by William Boardman
May 27, 2013
The United States uses
Reaper drones to kill people at a distance,
sometimes at random, sometimes Americans or children, and after a decade of
this practice, in the face of scattered popular protest, President Obama
gave a speech about it on May 23 that was preceded by waves of advance media
buzz that the President was going to change some of the policy in the global
war on terrorism.
Who in a sane state of mind would expect any change of policy when the
president gives a speech about counter-terrorism at the National Defense
In effect, two American administrations have followed the same pre-emptive
killing policy that can be summed up simply:
"Assassinating people prevents them from
attacking us, whether they want to or not, and it’s not up to us to
figure out what they want."
No administration official since 2001 has put it
quite that way, of course, but it is a fair summary of the country’s
fear-based endless war against an abstraction, terrorism, that is made more
palpable by the very actions taken to fight it.
Another way to summarize a dozen years of pre-emptive war is that the United
States is within its rights to defend itself against all enemies, real and
What Do You Call It When One
Man Decides Who Lives or Dies?
Since American terror policy is contradictory and semi-secret, it appears
In March 2012 on CNN, Attorney General Eris
Holder expressed the administration’s point of view in a manner suitable
to Humpty Dumpty in Lewis Carroll’s "Through
the Looking Glass."
Here, rendered in the quasi-poetic form it
deserves, is Holder’s explanation of lethal drone strikes:
Some have called such operations
They are not. And the use of that loaded term is misplaced.
‘Assassinations’ are ‘unlawful killings.’
Here, for the reasons that I have given,
the US Government’s use of lethal force
in self-defense against a leader of al Qaeda
or an associated force
who presents an imminent threat of violent attack
would not be unlawful
and therefore would not violate
the executive order banning assassination…
* * *
In Holderworld, it is somehow not an
assassination to commit a killing that fits the widely accepted definition
of "assassination" as,
"the murder of a prominent person or
political figure by a surprise attack, usually for payment or political
reasons… An assassination may be prompted by religious, ideological,
political, or military motives…"
You Don’t Need Law When
There’s No Political Challenge
As Holder well knows, as does Obama, both being lawyers, there is no clear
constitutional, statutory, court precedent, or other legal grounding for
assassination by drone.
The only basis in law is untested legal
argument, some if which remains secret. But as both men know, the
assassination policy has solid grounding in both politics and psychology.
And so the President framed his counter-terrorism speech with 9/11, which is
as logical and useful as it is exceptional and misleading, telling his
audience falsely but with Humpty Dumpty mastery of words,
"And so our nation went to war."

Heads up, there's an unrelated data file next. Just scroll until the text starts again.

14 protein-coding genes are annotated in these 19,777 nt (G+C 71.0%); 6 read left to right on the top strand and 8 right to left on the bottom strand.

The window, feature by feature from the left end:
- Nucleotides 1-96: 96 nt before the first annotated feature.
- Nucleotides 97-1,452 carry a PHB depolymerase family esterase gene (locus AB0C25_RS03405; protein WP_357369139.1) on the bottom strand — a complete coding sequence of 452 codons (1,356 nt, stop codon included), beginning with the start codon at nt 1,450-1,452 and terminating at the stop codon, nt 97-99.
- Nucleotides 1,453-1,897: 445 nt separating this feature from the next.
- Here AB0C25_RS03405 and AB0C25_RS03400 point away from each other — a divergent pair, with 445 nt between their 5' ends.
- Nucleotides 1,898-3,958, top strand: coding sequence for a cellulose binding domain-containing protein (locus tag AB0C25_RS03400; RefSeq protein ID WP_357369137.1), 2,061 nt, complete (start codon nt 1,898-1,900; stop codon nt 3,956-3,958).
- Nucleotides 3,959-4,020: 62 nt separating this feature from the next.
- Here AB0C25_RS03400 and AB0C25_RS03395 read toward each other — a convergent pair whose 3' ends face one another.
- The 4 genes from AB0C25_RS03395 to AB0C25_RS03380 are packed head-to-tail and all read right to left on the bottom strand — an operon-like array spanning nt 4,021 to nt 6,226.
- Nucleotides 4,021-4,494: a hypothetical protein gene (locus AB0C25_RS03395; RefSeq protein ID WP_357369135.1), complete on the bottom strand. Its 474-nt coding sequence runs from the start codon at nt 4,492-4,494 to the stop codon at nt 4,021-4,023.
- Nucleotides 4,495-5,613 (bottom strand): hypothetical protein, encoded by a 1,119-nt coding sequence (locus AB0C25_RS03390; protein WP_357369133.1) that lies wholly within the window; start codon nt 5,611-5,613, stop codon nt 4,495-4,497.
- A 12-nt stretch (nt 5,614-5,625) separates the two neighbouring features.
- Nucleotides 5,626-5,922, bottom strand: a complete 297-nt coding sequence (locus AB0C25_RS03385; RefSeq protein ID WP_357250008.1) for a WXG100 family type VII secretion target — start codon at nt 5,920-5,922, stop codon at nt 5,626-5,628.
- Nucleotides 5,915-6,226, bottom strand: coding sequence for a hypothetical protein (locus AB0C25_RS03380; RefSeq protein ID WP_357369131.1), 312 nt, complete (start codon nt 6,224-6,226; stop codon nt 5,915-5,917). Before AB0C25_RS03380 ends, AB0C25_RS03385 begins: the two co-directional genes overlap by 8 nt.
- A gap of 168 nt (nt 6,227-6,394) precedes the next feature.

That has been the delusional national consensus
since 2001, even though it’s not war in any constitutional, historic, or
But war justifies everything, at least for awhile. And that may be the
meaning behind Obama’s speech, a sense that time may be running out on the
"nation at war" meme, and perhaps it’s time for the clever leader to
get ahead of the politics and the psychology by at least seeming to change
course a little.
The President acknowledges much of the damage our self-chosen wars have done
to us at home and abroad. He ticks off government surveillance, torture,
secret prisons - but not renditions.
"And in some cases, I believe we compromised
our basic values."
Then he tried to sell us an inherent
"we stepped up the war against al Qaeda, but
also sought to change its course," by which he seemed to mean we stopped
torturing as may people and generally tried to break fewer domestic and
But on the other hand, we should still be
"our nation is still threatened by
terrorists. From Benghazi to Boston…"
He did not clarify when Benghazi became
part of "our nation."
At a Crossroads and
Choosing to go in All Four Directions?
The President rambled on in this contradictory fashion, warning the nation
"America is at a crossroads" and quoting
Madison that, "No nation could preserve its freedom in the midst of
continual warfare - then assuring us that our war on terrorism would
"We must make decisions based not on fear," the President said,
suggesting that we need to understand the threat we face.
Then a short while later he added,
"that the scale of this threat closely
resembles the types of attacks we faced before 9/11."
"Most, though not all, of the terrorism we face is fueled by a common
ideology," Obama said, echoing the recent words of South Carolina
Senator Lindsey Graham: "the war against radical Islam, or terror, or
whatever description you like."
Contrary to a good many of his fellow Americans,
the President went on to assert that,
"the United States is not at war with
Then he used the magic language, defining
the enemy as "al Qaeda and its associated forces."
Given the limitations of the 2001 Authorization
to Use Military Force against the perpetrators of
9/11 attacks, the Pentagon has been using the catch-all "and its